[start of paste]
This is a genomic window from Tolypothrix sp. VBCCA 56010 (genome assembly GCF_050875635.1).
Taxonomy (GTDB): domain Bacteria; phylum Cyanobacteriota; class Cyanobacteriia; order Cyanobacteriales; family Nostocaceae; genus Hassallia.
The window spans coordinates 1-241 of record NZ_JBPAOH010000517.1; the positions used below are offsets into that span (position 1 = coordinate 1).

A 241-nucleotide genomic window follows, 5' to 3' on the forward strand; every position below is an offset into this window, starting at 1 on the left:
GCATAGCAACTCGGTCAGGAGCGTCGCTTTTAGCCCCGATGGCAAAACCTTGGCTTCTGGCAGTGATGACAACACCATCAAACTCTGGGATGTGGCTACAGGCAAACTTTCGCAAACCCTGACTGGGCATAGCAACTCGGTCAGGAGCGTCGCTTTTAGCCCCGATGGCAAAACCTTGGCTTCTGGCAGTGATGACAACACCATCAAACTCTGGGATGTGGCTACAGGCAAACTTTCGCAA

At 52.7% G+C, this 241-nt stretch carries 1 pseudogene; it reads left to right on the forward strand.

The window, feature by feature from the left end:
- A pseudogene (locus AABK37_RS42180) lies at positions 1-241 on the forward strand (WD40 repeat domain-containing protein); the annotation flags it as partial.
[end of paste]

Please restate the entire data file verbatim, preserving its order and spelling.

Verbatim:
This is a genomic window from Tolypothrix sp. VBCCA 56010 (genome assembly GCF_050875635.1).
Taxonomy (GTDB): domain Bacteria; phylum Cyanobacteriota; class Cyanobacteriia; order Cyanobacteriales; family Nostocaceae; genus Hassallia.
The window spans coordinates 1-241 of record NZ_JBPAOH010000517.1; the positions used below are offsets into that span (position 1 = coordinate 1).

A 241-nucleotide genomic window follows, 5' to 3' on the forward strand; every position below is an offset into this window, starting at 1 on the left:
GCATAGCAACTCGGTCAGGAGCGTCGCTTTTAGCCCCGATGGCAAAACCTTGGCTTCTGGCAGTGATGACAACACCATCAAACTCTGGGATGTGGCTACAGGCAAACTTTCGCAAACCCTGACTGGGCATAGCAACTCGGTCAGGAGCGTCGCTTTTAGCCCCGATGGCAAAACCTTGGCTTCTGGCAGTGATGACAACACCATCAAACTCTGGGATGTGGCTACAGGCAAACTTTCGCAA

At 52.7% G+C, this 241-nt stretch carries 1 pseudogene; it reads left to right on the forward strand.

The window, feature by feature from the left end:
- A pseudogene (locus AABK37_RS42180) lies at positions 1-241 on the forward strand (WD40 repeat domain-containing protein); the annotation flags it as partial.